Vincent Howard and our San Bernardino County foreclosure defense attorneys were interested to see a ruling from the Nevada Supreme Court on some of the issues that arise during and after a foreclosure. In Chapman v. Deutsche Bank, the Ninth U.S. Circuit Court of Appeals asked the Nevada Supreme Court to decide whether an action by George and Brenda Chapman to quiet title to their foreclosed home, and an unlawful detainer action by Deutsche Bank, were proceedings in rem, which means they had to do with property rather than personal liabilities, or quasi in rem, meaning they are based on the property rights of a person over whom the court doesn't have jurisdiction. The Nevada Supreme Court ultimately agreed that both cases are in rem or quasi in rem, meaning the quiet title action should not have been dismissed.
Deutsche Bank foreclosed on the Chapmans' Reno-area home and purchased it from itself at auction. When the Chapmans didn't vacate the home, Deutsche Bank filed an unlawful detainer case in state court to evict them. They responded by filing a quiet title action, arguing that the trustee's sale was invalid because Deutsche Bank did not own the note or deed of trust for the house and had not provided proper notice. They moved to consolidate the actions, but Deutsche Bank moved the quiet title case to federal court and then moved to dismiss. The district court denied remand and granted the motion to dismiss. The Chapmans then appealed to the Ninth Circuit, saying the district court should not have dismissed because the prior exclusive jurisdiction doctrine should have required the federal court to abstain in favor of the earlier action. The Ninth Circuit agreed that this is true, but only if the cases were in rem or quasi in rem, and asked the Nevada Supreme Court for a ruling.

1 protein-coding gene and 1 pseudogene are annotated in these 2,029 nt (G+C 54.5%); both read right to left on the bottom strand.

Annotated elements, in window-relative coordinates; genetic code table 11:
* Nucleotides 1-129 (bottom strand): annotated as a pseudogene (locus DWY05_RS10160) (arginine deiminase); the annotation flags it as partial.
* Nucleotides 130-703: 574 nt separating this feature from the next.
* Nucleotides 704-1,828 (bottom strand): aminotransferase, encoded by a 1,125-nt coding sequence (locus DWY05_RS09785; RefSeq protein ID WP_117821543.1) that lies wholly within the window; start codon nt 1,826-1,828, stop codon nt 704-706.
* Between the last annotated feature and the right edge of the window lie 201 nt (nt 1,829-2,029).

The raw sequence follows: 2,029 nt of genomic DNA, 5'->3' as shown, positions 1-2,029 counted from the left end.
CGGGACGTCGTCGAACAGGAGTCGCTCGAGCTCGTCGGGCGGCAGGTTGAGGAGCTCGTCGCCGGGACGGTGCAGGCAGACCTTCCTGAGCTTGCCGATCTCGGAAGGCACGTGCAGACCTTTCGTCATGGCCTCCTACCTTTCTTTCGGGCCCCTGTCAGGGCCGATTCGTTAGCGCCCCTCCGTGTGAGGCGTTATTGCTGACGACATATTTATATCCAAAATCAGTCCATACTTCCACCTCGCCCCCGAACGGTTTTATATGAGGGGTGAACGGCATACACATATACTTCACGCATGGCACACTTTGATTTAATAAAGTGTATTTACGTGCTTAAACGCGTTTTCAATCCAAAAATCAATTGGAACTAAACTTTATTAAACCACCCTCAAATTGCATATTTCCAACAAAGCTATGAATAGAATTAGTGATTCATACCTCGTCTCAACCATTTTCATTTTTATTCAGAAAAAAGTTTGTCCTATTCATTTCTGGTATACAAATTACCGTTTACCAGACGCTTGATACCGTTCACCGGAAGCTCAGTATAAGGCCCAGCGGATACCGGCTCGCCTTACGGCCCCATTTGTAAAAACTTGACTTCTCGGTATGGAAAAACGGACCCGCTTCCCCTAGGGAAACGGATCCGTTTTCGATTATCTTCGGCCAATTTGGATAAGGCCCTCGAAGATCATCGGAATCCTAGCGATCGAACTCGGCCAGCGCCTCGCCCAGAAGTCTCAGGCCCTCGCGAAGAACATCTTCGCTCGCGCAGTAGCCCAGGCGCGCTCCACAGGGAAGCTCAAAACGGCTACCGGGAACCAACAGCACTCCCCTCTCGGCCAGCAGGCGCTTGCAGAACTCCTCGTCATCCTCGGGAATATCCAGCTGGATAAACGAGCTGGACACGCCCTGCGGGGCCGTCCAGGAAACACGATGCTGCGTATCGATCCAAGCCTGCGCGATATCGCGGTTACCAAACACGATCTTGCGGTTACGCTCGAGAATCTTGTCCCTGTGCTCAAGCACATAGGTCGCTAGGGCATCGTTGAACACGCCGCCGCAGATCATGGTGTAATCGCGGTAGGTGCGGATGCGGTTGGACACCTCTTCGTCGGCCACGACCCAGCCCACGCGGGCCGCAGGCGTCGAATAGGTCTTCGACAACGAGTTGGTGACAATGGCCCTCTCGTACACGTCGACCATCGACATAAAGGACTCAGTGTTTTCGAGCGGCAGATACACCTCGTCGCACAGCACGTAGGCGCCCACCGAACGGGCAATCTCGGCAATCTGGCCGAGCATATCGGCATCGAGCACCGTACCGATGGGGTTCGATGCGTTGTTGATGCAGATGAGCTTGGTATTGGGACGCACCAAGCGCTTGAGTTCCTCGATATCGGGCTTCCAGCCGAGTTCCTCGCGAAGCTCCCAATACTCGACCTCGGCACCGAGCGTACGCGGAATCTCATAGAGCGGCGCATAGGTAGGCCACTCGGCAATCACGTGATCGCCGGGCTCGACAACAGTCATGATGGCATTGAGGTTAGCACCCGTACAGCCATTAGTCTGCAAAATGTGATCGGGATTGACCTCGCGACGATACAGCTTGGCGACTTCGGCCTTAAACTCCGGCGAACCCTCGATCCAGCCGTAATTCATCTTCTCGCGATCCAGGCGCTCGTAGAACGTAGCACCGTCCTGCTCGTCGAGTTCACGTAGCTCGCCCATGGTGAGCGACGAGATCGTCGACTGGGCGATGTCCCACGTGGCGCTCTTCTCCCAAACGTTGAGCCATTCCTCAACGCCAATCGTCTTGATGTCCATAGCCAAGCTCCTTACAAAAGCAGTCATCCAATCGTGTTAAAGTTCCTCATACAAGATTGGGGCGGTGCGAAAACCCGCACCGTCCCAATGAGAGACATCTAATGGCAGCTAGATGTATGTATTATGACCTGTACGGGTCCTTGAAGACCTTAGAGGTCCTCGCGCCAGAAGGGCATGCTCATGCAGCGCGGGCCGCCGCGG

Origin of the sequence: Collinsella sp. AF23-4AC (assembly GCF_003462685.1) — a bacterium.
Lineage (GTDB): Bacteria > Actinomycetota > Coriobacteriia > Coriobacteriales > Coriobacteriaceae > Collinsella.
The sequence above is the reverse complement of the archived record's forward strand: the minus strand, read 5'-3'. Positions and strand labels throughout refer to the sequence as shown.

The Nevada Supreme Court noted that if both of the actions relate to personal jurisdiction, there is no prior exclusive jurisdiction problem. But two courts may not exercise jurisdiction over the same property at the same time, the court said, because an in rem judgment applies "against the whole world." The court noted that for its purposes, it's irrelevant whether the actions are in rem or quasi in rem, as long as they're not in personam. It then found that quiet title actions are in rem or quasi in rem, because their purpose is to determine who has the better claim to the property. Similarly, the high court found that unlawful detainer is in rem or quasi in rem because it resolves a dispute over possession, which is a kind of property interest. It left the parties' arguments on the prior exclusive jurisdiction doctrine to the Ninth Circuit.
Vincent Howard and our Newport Beach foreclosure defense lawyers are pleased to see that this couple will get another chance to make their case. The Nevada court's ruling does not resolve the underlying dispute over whether the foreclosure was valid, and indeed, that's an argument that requires strong facts to back it up. But the decision will permit the Chapmans to at least air the arguments they have in state court, which may be better equipped for the job given the local nature of real estate disputes. Vincent Howard and our Long Beach foreclosure defense attorneys prefer that homeowners with credible allegations of lender misconduct--and from what we know about the housing bubble, many such allegations are credible--get their days in court.
If you're fighting a foreclosure you believe you were railroaded into, Howard Law, P.C., may be able to help. To tell us your story and learn more about your rights, call us today at 1-800-872-5925 or send us a message online.